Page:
Another Handful of Tips 39 – Rapport
Five of the best tips to establish a rapport with a stranger
To start a conversation with a person you meet for the first time it is often helpful to go through a kind of ritual. This is increasingly important these days as many people spend so much time online that their face-to-face communication is deteriorating.
The ritual will vary between races, ages, sexes and the status of the people involved. Here are some basic guidelines.
1. Find some common ground to get the person talking
The weather, the temperature, or the environment are good starting subjects.
2. Listen and observe carefully
Observe the body language and the dress of the other person. Their clothes may tell you something about their lifestyle or their interests and leisure activities.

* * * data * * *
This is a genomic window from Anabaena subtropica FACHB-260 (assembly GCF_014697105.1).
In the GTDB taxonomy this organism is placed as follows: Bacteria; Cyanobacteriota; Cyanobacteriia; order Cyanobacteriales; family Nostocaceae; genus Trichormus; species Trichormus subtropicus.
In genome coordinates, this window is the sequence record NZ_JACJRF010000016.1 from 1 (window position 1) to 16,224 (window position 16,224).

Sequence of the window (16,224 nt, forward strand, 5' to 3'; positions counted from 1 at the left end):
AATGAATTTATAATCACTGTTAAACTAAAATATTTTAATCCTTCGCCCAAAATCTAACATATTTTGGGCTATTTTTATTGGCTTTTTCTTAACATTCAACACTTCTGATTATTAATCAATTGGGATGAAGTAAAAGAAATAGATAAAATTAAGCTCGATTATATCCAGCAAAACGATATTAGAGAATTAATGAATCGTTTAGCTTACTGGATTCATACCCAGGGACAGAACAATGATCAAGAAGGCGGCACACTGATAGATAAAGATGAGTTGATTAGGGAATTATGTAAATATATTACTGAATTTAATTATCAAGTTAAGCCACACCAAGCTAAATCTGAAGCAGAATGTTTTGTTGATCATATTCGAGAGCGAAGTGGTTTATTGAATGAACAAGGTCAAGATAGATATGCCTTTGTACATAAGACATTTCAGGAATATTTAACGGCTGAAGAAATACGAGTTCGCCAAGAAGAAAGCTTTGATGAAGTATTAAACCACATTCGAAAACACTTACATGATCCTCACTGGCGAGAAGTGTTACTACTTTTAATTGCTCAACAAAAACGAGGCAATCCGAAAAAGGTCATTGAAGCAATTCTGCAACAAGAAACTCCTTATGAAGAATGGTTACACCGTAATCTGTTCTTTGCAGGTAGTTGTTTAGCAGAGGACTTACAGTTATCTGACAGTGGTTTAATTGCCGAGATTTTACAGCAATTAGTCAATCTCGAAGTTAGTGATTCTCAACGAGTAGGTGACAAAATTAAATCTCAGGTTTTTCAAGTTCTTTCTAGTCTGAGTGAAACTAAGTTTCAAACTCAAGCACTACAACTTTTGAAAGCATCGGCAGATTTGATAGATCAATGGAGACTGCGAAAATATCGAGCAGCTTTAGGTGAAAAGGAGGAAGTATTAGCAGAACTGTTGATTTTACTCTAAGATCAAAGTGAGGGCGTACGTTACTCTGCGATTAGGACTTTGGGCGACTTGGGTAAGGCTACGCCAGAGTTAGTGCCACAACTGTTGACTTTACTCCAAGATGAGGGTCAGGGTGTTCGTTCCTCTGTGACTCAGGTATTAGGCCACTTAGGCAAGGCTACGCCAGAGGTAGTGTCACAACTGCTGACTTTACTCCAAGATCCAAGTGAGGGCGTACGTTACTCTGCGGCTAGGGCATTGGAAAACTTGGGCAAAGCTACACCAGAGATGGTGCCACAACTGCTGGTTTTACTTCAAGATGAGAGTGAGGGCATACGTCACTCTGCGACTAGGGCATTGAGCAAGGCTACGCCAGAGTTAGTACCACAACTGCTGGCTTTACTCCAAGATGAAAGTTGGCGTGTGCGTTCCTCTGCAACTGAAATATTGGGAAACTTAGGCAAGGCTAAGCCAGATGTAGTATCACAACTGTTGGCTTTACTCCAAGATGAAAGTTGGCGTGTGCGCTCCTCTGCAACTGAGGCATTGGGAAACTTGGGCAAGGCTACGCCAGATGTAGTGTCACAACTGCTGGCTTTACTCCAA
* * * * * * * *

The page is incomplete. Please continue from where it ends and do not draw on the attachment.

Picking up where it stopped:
Try to show a genuine interest in what the person is doing and gain their confidence.
“I like your tee-shirt. I went there some years ago and had fun.”
“What a friendly dog. What breed is it?”
3. Aim to put the person at ease
Show empathy and be friendly and natural. Smile often. Work on establishing a rapport. Once you have gained the confidence of the person you can ask questions.
“Do you live around here?” ” Where did you grow up?” “Where did you go to school?”
Don’t be too inquisitive. Look for common ground with your questions and comments. Avoid controversial subjects and don’t ask too many personal questions.
4. Don’t monopolise the conversation
Try to build on the other person’s views. Share information but don’t dominate the conversation.
5. Know when and how to finish a conversation
End on a positive note. “Thank you. I enjoyed our chat and hearing your views. I hope we meet again soon.”
“You will please more people by listening to them than by talking to them.”
Source: “Time-Savers”, Moss Associates Ltd, New Zealand (www.mossassociate.co.nz) and “Time Management Secrets”, Cengage Learning Asia, Singapore. Also available as an E-book from Amazon.com.